movin' the gear home
man, I was kinda excited to be moving the Avid home. Last week our power at home got knocked out by a storm for a week and the family and I camped out at the studio. I had nothing but time and it dawned on me that I'll be ditching everything in the studio. The things on the walls, the desks, groovy couches, the fridge, the kicthen table, rugs, even the big screen and the plasma. I knew this before hand but really soaking it in felt different. Smelled like defeat, really.
What is it with artists that make us seem to have to move on every few years? I have to say my reason for closing up shop is sheer boredom. Same work over and over. What was once exciting had become makin' the donuts once again. I have no reason to believe the very show I am trying to create right now won't be the same in three years time. Is this what is meant every time I am accused of having a scortching case of ADD? How on earth could that be the case when I can sit in a non-stop session for 36 hours straight? Is it still a form of ladder-climbing that I am unfamiliar with? I am reaching onward and upward but not in the name of conquering. It's really in the name of boredom. And, how can a good man let his finances/family well-being get so upside down because of somthing as small as boredom? Is boredom really as small thing afterall?
The way I see it, as the bread-winner of the family it's my job to bring home the beacon no matter what. Suck it up when I have to. At the same time, I owe it to myself to my wife and to my children to come home perky and cheerful and that was geting harder and harder to do as I felt like I was decaying away in a little dark room making the same videos over and over again.
I look back at my career and ya know what? I have never worked at a single place longer than 3 years. Thats my record. 3 years and I shove off. I ask, is this a good thing or a bad thing? Leaving because I can no longer offer my best and going to a place I can be passionate about again, finally opening my own studio and then hating being a boss, doing it solo and then getting tired of the very clietele that keeps me afloat then persuing huge dreams of my own rather than network to replace that clientele. I'm either a hell-bent perfectionist with a never ending tenasity or I'm a freakin idiot. Jury is still out.
Couple thoughts poppin into my head.
1. The grass is always greener....or grinner in your case.
2. When I started on u-matic tape, my goal was to become a 1" editor, then it was to do music videos, then it was long form, now it's feature films. It's the nature of man and all living things to grow, to reach for something greater. We can get into a rut, and even a good comfortabel rut is still a rut. Generally, a rut is something we all want to get out of.
3. Maybe your motivation has always been to get out of what you are in because of the things you don't like about it, rather than going into something that you love because of the things you love about it. Everything has it's pluses and negatives. Figure out what you want and not what you don't want.
And finally, here are some quotes of wisdom.
"To do is to be." - Kant
"To be is to do." - Nietsche
"Do be do be do." - Sinatra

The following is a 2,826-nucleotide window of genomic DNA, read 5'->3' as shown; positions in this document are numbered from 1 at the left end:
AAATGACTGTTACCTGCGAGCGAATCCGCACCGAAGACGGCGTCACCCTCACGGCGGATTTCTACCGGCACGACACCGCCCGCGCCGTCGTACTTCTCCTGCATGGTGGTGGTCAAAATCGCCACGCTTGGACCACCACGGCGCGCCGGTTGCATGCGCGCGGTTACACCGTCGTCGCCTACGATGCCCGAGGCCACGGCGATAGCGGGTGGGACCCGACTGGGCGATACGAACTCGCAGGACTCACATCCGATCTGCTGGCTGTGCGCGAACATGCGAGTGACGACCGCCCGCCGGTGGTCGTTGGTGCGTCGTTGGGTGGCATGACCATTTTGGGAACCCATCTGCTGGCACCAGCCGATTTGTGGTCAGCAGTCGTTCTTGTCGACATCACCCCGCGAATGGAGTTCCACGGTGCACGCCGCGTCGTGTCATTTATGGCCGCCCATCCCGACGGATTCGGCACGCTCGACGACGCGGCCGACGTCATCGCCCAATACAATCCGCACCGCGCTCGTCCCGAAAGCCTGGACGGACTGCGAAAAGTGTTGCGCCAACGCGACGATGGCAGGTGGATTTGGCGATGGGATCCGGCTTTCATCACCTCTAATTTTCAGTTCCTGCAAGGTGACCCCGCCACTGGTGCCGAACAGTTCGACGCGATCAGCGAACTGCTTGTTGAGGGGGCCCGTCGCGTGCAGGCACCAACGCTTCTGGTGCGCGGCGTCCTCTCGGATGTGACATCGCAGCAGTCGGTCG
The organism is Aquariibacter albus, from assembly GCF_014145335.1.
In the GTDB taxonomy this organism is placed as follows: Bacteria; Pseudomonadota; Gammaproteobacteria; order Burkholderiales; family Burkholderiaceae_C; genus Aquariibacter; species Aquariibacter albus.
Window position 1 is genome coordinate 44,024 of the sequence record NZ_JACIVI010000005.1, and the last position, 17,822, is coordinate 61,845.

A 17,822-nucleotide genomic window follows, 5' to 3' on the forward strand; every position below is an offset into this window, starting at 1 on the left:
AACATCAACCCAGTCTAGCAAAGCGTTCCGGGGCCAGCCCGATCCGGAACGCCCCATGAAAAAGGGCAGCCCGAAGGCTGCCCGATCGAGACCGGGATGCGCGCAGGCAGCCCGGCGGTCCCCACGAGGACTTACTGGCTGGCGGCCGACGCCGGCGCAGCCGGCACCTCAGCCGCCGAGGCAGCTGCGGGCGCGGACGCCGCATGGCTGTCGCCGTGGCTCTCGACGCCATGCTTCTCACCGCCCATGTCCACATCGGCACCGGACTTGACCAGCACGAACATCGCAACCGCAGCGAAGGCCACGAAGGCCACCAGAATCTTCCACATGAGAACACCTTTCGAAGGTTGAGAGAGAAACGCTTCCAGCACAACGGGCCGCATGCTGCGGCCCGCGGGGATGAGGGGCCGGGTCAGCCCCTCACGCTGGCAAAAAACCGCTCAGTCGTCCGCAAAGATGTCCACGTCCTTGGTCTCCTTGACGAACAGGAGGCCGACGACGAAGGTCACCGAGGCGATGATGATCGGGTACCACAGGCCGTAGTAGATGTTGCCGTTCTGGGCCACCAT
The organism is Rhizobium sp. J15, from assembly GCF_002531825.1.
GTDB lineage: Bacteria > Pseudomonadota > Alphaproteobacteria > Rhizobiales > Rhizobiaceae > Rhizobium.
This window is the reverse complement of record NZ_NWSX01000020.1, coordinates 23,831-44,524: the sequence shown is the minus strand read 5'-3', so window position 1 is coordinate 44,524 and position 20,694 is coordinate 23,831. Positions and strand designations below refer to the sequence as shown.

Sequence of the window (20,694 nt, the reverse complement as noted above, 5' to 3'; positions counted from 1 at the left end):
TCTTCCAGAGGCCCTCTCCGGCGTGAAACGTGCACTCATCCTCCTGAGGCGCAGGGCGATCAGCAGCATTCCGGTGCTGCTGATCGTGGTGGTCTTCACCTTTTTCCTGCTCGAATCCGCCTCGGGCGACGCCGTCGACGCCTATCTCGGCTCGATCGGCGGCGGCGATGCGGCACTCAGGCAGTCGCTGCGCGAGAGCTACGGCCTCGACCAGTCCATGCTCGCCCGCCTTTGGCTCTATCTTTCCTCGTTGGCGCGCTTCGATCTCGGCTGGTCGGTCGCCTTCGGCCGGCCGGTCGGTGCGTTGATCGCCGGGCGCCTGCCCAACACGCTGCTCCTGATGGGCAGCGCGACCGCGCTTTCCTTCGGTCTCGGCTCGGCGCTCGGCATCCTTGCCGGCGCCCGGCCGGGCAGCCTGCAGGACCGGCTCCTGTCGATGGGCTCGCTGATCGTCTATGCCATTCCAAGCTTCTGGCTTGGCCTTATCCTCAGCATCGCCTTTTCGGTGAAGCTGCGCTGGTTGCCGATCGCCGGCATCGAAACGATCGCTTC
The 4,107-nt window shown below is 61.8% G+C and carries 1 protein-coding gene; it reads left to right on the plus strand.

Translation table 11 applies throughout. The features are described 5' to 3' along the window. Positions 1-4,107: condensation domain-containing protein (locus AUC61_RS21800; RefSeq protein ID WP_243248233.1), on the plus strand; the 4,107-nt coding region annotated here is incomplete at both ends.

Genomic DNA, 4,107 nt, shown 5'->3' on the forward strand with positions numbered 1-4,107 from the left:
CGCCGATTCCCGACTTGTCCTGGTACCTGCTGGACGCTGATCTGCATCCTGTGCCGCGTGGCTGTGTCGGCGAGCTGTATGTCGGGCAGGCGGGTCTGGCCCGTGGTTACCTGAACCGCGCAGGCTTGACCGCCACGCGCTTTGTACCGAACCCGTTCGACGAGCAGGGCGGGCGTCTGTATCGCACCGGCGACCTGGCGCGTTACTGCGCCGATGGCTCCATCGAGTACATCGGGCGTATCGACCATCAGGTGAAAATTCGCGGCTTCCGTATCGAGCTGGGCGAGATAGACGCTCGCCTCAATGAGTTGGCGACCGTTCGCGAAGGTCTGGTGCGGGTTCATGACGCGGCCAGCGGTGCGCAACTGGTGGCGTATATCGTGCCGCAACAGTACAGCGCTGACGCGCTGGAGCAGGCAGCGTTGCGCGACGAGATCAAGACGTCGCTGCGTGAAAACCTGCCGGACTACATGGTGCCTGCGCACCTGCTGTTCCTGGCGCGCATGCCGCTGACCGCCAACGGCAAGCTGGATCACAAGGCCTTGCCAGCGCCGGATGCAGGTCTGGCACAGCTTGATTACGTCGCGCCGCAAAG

"And I still haven't found what I'm looking for." - Bono
Hi there ,
I don't think is a bad thing moving on to to the next goal.
As creative people we all need our brains to be stimulated all the time so when we find ourselves doing the same thing over and over we can become so miserable that we have to change environment.I have an attention span longer then Grin :4 years :)
I quit jobs that people would give an arm and a leg for but when I felt that I cannot give anymore to the companies I worked for (and I cannot learn anymore from them either) I left and looked for the next experience,I even moved to another country learn a new language start from the bottom.
It always worked out.
I have been doing this for 20 years, and loved every minute of it!!!!
The "Art of Editing" is this too: pushing buttons, learn new technology is not enough: our education came also from our life experiences, from what we read, from the art and the films that we see and from the music that we listen.
So Grin do NEVER give up your dreams, and if you do, might as well sell Insurance or get a day job you will be dead inside in no time,
I am not sure that you family will like to see you being that way.
My 2 cents
ADHD? Oh, GREAT, ANOTHER format to learn to shoot in!
Seriously, if you think you have one of the "flavors" of Attention Deficit, there are self-evaluation quizzes you can do on the web, anonymously. I tried that once, after finding out my boys have it, and turns out I have always had a touch of it, but never got diagnosed or prescribed anything for it, just managed to create coping mechanisms to live with it, leverage it. "High functioning". But it created a lot of childhood unhappiness and unpleasantness I'd rather not have to put my kids thru. I can only imagine how much more awesome a career I might have had if I'd had the option of modern meds back then. I was dead-set against them in the beginning, but have seen marvels accomplished with careful and well-informed application. Anyway, you may well have it, with or without the hyperactivity component, and one of the things you get from it is a laser-like, Rainman-like focus on something, if you really LIKE it. For everything else, meh, not so much. In me that manifests as sloppiness with paperwork and filing.